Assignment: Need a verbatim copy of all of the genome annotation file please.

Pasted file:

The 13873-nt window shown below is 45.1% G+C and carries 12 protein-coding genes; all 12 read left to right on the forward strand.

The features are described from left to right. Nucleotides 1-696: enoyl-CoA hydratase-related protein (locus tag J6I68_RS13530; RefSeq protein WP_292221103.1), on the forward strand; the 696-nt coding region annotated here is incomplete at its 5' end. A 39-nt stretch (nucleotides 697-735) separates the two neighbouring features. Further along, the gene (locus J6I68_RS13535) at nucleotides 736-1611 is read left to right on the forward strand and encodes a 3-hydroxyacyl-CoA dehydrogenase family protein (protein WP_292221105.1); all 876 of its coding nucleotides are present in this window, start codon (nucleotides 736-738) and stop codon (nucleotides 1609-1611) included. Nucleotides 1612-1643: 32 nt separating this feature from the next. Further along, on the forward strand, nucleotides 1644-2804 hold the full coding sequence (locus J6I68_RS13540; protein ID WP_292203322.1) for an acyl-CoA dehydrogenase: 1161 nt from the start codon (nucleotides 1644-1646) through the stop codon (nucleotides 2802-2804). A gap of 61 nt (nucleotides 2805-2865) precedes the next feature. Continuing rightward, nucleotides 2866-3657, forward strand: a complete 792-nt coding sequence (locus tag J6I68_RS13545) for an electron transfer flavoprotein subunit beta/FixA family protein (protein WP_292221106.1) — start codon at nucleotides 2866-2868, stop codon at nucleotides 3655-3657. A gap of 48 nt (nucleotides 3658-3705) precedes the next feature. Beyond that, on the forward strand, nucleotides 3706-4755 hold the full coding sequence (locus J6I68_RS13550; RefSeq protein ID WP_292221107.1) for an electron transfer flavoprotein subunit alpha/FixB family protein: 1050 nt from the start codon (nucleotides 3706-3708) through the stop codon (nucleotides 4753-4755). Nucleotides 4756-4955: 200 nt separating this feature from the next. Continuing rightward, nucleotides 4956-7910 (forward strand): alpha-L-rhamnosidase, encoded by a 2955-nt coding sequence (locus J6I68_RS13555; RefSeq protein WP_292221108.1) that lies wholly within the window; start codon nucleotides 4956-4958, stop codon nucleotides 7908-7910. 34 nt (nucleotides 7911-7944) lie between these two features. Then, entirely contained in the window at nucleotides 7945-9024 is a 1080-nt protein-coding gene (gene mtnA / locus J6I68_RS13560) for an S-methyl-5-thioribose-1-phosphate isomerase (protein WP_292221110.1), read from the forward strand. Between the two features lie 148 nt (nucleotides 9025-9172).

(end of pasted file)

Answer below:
The 13873-nt window shown below is 45.1% G+C and carries 12 protein-coding genes; all 12 read left to right on the forward strand.

The features are described from left to right. Nucleotides 1-696: enoyl-CoA hydratase-related protein (locus tag J6I68_RS13530; RefSeq protein WP_292221103.1), on the forward strand; the 696-nt coding region annotated here is incomplete at its 5' end. A 39-nt stretch (nucleotides 697-735) separates the two neighbouring features. Further along, the gene (locus J6I68_RS13535) at nucleotides 736-1611 is read left to right on the forward strand and encodes a 3-hydroxyacyl-CoA dehydrogenase family protein (protein WP_292221105.1); all 876 of its coding nucleotides are present in this window, start codon (nucleotides 736-738) and stop codon (nucleotides 1609-1611) included. Nucleotides 1612-1643: 32 nt separating this feature from the next. Further along, on the forward strand, nucleotides 1644-2804 hold the full coding sequence (locus J6I68_RS13540; protein ID WP_292203322.1) for an acyl-CoA dehydrogenase: 1161 nt from the start codon (nucleotides 1644-1646) through the stop codon (nucleotides 2802-2804). A gap of 61 nt (nucleotides 2805-2865) precedes the next feature. Continuing rightward, nucleotides 2866-3657, forward strand: a complete 792-nt coding sequence (locus tag J6I68_RS13545) for an electron transfer flavoprotein subunit beta/FixA family protein (protein WP_292221106.1) — start codon at nucleotides 2866-2868, stop codon at nucleotides 3655-3657. A gap of 48 nt (nucleotides 3658-3705) precedes the next feature. Beyond that, on the forward strand, nucleotides 3706-4755 hold the full coding sequence (locus J6I68_RS13550; RefSeq protein ID WP_292221107.1) for an electron transfer flavoprotein subunit alpha/FixB family protein: 1050 nt from the start codon (nucleotides 3706-3708) through the stop codon (nucleotides 4753-4755). Nucleotides 4756-4955: 200 nt separating this feature from the next. Continuing rightward, nucleotides 4956-7910 (forward strand): alpha-L-rhamnosidase, encoded by a 2955-nt coding sequence (locus J6I68_RS13555; RefSeq protein WP_292221108.1) that lies wholly within the window; start codon nucleotides 4956-4958, stop codon nucleotides 7908-7910. 34 nt (nucleotides 7911-7944) lie between these two features. Then, entirely contained in the window at nucleotides 7945-9024 is a 1080-nt protein-coding gene (gene mtnA / locus J6I68_RS13560) for an S-methyl-5-thioribose-1-phosphate isomerase (protein WP_292221110.1), read from the forward strand. Between the two features lie 148 nt (nucleotides 9025-9172).